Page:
Most state departments of health actively manage state-based disease or pest control programs. Some are part of national programs, but others pertain specifically to the state. Diseases that are endemic within one part of the United States, but are not present within the state, are often subject to state monitoring and control programs. Similarly, local disease eradication programs are present in many states.
Despite their reputation as disgusting pests, cockroaches are used as food by humans. Those daring enough to try adult cockroaches have said that they taste like shrimp. The Aborigines of Australia and the Lao Hill tribe of Thailand eat them raw, while children throughout Laos collect the egg capsules for frying. In the United States cockroaches are never on the menu, but they still occasionally wind up on our plates, accidentally served up from kitchens that have fallen behind in their pest control efforts.
The epidemiological models presented earlier in this chapter were explicitly designed to build disease-warning systems. For example, TOM-CAST has been implemented in eastern North America in networks grouping tomato growers, the processing industry, extension services and universities. Weather sensing can be automatic or manual, data are centralised and disease severity values or advice of fungicide spray are disseminated to growers by phone or fax.78 For pest control, the model designed by van Roermund et al.82 can be used to evaluate strategies of parasitoid release for biological control under various climate conditions.
Barn owls seem to be declining in numbers in the United States, Britain, and Canada. The likely reason for these declines is the loss of farmland, which makes very good habitat for barn owls. Barns and silos provide nest sites, and the owls can hunt for rodents in nearby fields. In the last few decades, however, many farms have been converted to housing developments or industrial parks. To help owl populations, conservationists are putting up nest boxes for owls in some areas. The boxes look like jumbo birdhouses. One reason to help owls is that they provide free pest control. One study by the Connecticut Department of Environmental Protection reports a barn owl family will eat more than 1,000 rats and mice in one nesting season.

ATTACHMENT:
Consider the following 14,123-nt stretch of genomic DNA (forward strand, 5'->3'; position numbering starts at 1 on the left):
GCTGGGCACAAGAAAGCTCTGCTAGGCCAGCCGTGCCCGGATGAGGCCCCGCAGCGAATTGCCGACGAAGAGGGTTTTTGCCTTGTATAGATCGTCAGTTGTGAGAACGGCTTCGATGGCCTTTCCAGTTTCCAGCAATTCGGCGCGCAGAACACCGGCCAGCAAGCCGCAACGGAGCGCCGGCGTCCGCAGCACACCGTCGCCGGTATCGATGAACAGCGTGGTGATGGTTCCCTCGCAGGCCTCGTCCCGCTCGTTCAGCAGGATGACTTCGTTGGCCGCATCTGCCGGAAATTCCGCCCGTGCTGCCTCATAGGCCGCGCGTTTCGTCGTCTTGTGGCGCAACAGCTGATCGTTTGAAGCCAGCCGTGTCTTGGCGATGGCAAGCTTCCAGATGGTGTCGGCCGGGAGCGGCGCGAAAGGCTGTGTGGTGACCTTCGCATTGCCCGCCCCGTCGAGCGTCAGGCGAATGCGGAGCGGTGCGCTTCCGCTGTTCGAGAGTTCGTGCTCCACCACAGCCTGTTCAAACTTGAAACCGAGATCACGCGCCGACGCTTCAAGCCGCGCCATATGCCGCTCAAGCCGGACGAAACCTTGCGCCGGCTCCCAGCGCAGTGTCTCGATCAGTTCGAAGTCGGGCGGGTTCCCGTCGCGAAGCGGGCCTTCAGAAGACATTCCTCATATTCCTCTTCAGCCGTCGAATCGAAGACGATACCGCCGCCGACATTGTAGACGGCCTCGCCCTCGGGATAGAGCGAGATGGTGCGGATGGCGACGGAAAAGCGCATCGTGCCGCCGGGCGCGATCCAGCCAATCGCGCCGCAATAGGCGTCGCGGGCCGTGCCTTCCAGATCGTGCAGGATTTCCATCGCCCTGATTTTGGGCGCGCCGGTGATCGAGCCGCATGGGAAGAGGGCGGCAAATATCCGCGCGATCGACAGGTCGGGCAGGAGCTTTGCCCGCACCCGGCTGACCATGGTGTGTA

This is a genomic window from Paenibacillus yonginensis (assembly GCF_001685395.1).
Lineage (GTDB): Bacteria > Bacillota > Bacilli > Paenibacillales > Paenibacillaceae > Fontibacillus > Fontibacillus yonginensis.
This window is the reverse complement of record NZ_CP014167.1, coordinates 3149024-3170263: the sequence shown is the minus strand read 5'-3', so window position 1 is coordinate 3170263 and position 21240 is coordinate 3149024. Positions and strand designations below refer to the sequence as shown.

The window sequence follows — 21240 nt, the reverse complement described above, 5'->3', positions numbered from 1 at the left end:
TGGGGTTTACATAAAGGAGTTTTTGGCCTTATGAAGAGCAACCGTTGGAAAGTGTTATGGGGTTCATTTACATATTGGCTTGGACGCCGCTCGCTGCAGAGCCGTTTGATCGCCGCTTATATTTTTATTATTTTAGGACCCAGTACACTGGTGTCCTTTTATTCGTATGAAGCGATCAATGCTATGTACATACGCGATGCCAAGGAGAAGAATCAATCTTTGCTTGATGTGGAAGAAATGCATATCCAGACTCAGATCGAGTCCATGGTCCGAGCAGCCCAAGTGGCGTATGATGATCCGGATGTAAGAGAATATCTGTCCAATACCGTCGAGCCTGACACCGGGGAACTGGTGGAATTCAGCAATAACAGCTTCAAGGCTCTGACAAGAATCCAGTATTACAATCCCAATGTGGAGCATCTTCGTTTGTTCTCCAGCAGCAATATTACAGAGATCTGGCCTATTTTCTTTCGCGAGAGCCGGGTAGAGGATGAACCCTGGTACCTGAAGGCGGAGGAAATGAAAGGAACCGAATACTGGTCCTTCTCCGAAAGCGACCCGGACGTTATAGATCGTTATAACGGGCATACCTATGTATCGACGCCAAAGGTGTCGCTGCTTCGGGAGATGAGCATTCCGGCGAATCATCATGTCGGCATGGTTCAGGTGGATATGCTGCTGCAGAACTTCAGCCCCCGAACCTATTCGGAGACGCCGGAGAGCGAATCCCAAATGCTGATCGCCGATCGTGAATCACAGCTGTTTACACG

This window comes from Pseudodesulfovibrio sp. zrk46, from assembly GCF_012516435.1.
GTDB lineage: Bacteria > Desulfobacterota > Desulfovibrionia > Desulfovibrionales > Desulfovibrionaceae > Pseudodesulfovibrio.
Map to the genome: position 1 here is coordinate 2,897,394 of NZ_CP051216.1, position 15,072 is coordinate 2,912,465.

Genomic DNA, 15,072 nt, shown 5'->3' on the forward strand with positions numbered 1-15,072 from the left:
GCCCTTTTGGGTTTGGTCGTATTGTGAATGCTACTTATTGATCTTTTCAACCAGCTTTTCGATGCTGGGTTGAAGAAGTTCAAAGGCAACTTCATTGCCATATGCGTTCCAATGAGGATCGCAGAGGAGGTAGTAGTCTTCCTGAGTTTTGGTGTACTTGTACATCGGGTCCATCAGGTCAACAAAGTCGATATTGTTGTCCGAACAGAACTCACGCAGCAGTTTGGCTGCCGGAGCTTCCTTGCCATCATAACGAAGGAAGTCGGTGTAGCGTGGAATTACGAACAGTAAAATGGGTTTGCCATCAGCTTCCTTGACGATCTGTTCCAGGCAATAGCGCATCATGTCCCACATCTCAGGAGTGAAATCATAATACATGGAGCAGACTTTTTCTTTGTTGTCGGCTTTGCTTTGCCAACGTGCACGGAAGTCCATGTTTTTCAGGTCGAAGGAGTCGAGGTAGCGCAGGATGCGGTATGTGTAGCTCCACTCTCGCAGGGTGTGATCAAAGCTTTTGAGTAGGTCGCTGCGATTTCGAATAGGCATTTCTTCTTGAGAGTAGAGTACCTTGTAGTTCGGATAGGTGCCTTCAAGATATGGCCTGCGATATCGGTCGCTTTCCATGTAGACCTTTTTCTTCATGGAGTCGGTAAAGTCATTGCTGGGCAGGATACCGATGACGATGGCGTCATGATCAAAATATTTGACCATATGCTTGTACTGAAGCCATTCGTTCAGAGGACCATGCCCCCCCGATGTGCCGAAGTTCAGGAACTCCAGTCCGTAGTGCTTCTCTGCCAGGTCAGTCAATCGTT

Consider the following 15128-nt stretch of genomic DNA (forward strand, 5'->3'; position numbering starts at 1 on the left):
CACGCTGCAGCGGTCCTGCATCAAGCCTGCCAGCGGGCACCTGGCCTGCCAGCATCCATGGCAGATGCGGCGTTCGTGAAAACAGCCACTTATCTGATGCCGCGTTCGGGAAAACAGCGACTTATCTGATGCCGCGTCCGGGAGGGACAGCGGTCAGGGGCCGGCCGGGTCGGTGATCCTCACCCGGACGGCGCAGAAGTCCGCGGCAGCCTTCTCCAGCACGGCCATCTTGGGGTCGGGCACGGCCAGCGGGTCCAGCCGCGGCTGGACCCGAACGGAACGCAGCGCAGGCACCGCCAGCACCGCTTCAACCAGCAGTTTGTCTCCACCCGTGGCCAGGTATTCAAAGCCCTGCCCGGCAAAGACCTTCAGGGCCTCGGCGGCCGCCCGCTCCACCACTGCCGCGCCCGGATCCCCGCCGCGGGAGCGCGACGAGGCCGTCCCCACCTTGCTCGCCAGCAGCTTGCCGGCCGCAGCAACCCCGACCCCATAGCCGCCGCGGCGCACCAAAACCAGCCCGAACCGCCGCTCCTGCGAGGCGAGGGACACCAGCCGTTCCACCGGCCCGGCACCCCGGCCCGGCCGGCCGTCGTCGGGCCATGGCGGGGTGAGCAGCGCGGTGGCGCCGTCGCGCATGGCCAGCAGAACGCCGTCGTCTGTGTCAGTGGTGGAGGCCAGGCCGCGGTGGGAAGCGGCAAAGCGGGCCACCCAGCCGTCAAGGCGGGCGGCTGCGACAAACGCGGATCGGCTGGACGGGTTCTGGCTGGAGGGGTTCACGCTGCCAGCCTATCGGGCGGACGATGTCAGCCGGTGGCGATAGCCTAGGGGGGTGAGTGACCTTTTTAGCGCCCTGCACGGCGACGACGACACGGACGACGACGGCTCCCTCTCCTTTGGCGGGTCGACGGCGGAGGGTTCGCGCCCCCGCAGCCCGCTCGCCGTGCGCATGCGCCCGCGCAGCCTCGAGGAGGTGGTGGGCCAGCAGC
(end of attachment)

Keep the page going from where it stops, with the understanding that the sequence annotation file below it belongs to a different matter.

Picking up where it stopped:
Even if not wildly successful by themselves, new techniques like immunocontraception will likely play a role in integrated pest management systems targeting rabbits and other pest mammals. It is clear from over a century of rabbit control efforts that no single pest control technique by itself will work everywhere. Even myxoma virus, which looked so promising with its initial 99 rabbit control, is no longer viewed as a stand-alone solution. The integrated pest management paradigm of combining multiple control techniques and ecological principles is the wave of the future for combating invasive pests.